Battle Honour BARROSA

Tue, 03/05/1811
Barrosa Eagle 8
The original 'Eagle' was stolen from the Chapel of The Royal Hospital Chelsea on 16 April 1852 where it was broken from its original staff. This near likeness is in the The Royal Irish Fusiliers' collection. Image © Copyright

BH BarrosaThe Battle Honour BARROSA is emblazoned on the Regimental Colours of The Royal Irish Regiment. The Battle of Barrosa is marked each year as a Regimental Day in The Royal Irish Regiment.

In each Officers Mess, the story of the battle is retold in contemporary terms by a young subaltern, often dressed in costume of the period - or at least a homemade version of it. During the course of the Barrosa Dinner, a toast is drunk to the memory of the men of the 2/87th who won such glory on 5 March 1811. It is from the Battle of Barrosa that the Regimental motto, Faugh-a-Ballagh (a corruption of Irish (Gaeilge) for ‘Clear the Way') originates and was used as the nickname (Faughs) for The Royal Irish Fusiliers, as the Regiment was later retitled.

The battle opened when the Anglo-Spanish Army’s commander, General Manuel de la Peña, ordered three of his brigades to attack the French, at the same time ordering General Thomas Graham's division to advance from the heights of Barrosa, the key feature of the area. Realising his opportunity, the French Commander, Marshal Victor, attacked the small rearguard that remained on the key high ground.

Graham, whose troops were marching through some pinewoods, realised what was happening and decided to counterattack the advancing French divisions. He formed up one brigade in line at the edge of the wood, the 2/87th being in the centre, where it advanced against the onrushing French column. At sixty paces, the British and French exchanged volleys and, although the British suffered some casualties, the effect of the concentrated British volley on the dense mass of French in column was devastating. The British continued advancing and, with bayonets fixed, charged.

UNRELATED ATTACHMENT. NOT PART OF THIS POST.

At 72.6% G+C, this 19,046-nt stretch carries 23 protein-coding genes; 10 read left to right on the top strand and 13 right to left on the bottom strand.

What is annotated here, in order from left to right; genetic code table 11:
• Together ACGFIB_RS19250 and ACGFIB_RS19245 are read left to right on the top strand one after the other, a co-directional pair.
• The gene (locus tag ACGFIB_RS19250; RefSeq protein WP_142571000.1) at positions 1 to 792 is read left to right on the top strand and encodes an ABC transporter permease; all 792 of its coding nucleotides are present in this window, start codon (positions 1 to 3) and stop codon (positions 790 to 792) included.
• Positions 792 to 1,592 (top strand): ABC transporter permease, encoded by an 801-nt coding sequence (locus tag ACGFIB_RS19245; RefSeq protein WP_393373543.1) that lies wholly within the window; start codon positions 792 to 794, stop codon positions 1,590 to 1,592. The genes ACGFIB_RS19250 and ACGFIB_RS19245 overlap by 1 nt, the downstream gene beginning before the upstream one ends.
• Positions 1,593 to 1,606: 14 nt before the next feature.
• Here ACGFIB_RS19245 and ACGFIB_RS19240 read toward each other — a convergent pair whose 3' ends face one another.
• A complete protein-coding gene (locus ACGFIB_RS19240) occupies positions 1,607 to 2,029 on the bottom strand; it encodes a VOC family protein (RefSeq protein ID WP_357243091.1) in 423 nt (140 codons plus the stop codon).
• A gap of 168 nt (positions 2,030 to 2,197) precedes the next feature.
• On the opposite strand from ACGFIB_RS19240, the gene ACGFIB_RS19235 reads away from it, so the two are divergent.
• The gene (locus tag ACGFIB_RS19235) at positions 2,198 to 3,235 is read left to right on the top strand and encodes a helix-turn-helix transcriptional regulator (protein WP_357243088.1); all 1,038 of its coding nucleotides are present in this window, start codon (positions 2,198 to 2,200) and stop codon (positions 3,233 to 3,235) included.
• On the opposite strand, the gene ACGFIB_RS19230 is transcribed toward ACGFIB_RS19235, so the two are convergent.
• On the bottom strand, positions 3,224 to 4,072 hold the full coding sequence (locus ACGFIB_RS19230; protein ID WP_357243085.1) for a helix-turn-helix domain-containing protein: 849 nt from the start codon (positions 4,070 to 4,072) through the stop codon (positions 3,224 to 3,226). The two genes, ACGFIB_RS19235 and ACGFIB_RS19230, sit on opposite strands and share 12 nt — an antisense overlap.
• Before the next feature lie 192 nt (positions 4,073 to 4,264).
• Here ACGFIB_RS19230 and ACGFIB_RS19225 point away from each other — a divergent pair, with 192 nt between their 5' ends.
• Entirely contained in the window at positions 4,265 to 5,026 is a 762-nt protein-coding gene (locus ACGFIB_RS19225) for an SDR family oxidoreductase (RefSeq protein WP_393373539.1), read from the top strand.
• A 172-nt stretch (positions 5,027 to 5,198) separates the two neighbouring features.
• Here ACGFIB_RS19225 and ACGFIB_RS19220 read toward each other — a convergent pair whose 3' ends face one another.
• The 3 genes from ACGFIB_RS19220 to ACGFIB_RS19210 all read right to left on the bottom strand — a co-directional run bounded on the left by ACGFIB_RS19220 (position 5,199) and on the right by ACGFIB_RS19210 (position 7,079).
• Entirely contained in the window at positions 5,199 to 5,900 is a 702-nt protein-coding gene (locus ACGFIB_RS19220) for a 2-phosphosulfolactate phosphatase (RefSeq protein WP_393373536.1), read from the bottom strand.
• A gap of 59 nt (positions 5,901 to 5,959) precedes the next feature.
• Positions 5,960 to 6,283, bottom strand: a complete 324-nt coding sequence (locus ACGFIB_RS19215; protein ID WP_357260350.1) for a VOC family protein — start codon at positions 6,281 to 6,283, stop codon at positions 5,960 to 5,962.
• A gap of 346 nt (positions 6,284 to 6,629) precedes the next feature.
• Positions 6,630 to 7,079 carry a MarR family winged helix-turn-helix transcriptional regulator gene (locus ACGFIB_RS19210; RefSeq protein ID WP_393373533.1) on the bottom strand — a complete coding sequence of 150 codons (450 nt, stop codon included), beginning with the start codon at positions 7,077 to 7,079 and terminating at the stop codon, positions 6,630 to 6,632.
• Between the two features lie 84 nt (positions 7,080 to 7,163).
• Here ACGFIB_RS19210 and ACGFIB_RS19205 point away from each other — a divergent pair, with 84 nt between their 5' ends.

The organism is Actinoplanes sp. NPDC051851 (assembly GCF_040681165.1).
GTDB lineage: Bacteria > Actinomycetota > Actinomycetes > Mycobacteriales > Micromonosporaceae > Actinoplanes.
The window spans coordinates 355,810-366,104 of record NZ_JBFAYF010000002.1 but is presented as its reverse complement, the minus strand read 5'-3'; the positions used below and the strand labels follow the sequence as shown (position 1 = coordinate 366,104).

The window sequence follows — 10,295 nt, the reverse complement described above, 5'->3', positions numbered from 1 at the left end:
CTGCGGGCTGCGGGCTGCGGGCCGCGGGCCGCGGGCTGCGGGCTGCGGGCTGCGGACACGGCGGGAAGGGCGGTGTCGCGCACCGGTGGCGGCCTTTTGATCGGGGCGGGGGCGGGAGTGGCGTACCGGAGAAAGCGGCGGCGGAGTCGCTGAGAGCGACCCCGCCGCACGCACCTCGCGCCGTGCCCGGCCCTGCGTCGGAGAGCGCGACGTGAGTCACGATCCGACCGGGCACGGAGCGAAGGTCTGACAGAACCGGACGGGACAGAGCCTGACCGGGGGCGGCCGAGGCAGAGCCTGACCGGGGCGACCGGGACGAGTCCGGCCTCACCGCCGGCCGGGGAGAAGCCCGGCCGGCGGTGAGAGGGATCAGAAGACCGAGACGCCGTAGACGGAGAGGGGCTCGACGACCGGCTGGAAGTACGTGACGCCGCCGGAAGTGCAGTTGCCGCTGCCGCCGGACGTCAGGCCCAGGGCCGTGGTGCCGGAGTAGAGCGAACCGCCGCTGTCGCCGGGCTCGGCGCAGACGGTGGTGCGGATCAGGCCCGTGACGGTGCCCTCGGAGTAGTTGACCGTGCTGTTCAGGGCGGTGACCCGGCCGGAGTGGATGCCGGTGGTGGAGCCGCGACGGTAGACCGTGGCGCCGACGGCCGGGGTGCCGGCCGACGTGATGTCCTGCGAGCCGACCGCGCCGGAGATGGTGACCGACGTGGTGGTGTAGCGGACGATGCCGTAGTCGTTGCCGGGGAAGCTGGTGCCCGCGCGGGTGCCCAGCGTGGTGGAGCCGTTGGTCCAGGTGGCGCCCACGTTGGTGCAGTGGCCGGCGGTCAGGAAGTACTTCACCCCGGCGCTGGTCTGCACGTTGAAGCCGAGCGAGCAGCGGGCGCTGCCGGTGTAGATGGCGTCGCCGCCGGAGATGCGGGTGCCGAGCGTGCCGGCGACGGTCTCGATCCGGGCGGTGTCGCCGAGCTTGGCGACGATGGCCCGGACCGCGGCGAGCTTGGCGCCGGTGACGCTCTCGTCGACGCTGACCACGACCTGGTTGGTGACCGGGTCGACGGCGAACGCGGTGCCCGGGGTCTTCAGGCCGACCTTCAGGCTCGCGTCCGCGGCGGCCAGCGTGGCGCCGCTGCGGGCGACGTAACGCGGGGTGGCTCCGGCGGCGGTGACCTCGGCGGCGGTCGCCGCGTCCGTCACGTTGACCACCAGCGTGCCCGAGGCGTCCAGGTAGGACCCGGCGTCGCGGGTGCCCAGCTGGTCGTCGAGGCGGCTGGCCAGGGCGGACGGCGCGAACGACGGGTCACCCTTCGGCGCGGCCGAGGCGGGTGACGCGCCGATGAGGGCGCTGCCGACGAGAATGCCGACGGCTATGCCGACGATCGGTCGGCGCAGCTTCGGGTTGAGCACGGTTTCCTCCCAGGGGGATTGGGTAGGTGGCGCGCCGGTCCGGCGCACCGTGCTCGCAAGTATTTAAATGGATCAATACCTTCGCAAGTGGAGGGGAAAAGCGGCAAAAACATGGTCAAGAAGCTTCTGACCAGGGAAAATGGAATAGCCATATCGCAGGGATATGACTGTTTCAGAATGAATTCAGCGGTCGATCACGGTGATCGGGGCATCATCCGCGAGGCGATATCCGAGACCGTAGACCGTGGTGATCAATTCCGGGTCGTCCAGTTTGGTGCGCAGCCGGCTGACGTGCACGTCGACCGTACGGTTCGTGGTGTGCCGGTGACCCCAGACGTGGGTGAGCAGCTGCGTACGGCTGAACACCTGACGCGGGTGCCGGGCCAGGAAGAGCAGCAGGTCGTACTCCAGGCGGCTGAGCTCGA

The 2/87th, wildly shrieking 'Faugh-a-Ballagh', hacked and thrust ferociously at the shattered and demoralised battalions of the French 8e régiment d'infanterie de ligne which eventually lost 726 of their 1,468 men (figures vary in accounts), including their regimental commander, Colonel Jean Francois Etienne Autié and Lanusse, the commander of the 1/8e. The struggle between the 2/87th and the French 8e régiment had centred on the latter's 1/8e battalion standard, its staff surmounted by an eagle adorned with gold laurels. The laurels had been presented by Napoleon in person following the Battle of Talavera.

Ensign Edward Keogh and Sgt Patrick Masterson rushed against a group of French officers and non-commissioned officers who were rallying around the symbol of their battalion. In the bloody fight Keogh was killed and the French standard bearer, Lieutenant Edmé Guillemain*, felled. Masterson caught the standard and, despite French attempts to recover it, held onto it throughout the subsequent melee.

The battle was not yet over. The French 45e régiment, intact and fresh, was seen approaching the Faughs’ right flank. Major Gough, commanding the 2/87th, with the greatest of difficulty collected the right wing of the Faughs from the confused hand-to-hand fighting, and charged the advancing 45e. Luckily for the 2/87th, the French, unnerved by the Faughs' savagery against the 8e régiment, broke and fled.

This marked the end of the battle** for the weary Faughs; all the British troops were too tired to pursue and harry the withdrawing Frenchmen. During the battle, the Faughs lost one officer (Keogh) and forty-four men; a further 128 all ranks were wounded out of a total strength of 722. The 2/87th earned high praise for their part in the battle:

'General Graham met us on return, shook hands with Colonel Gough, halted the Regiment and thanked them for deciding the fate of the day.'

Later, the Prince Regent awarded the 87th Regiment the title of ‘Prince of Wales’ Own Irish Regiment’ and directed that that they should bear an eagle on their colours and other appointments in recognition of the capture of the very first French ‘Eagle’ taken in battle by the British Army.

We now know that Lieutenant Edmé Guillemain was wounded and survived the battle without being taken prisoner and went on to serve after promotion until pensioned.

The site of the Battle of Barrosa is also known by its Spanish name of Chiclana de la Frontera.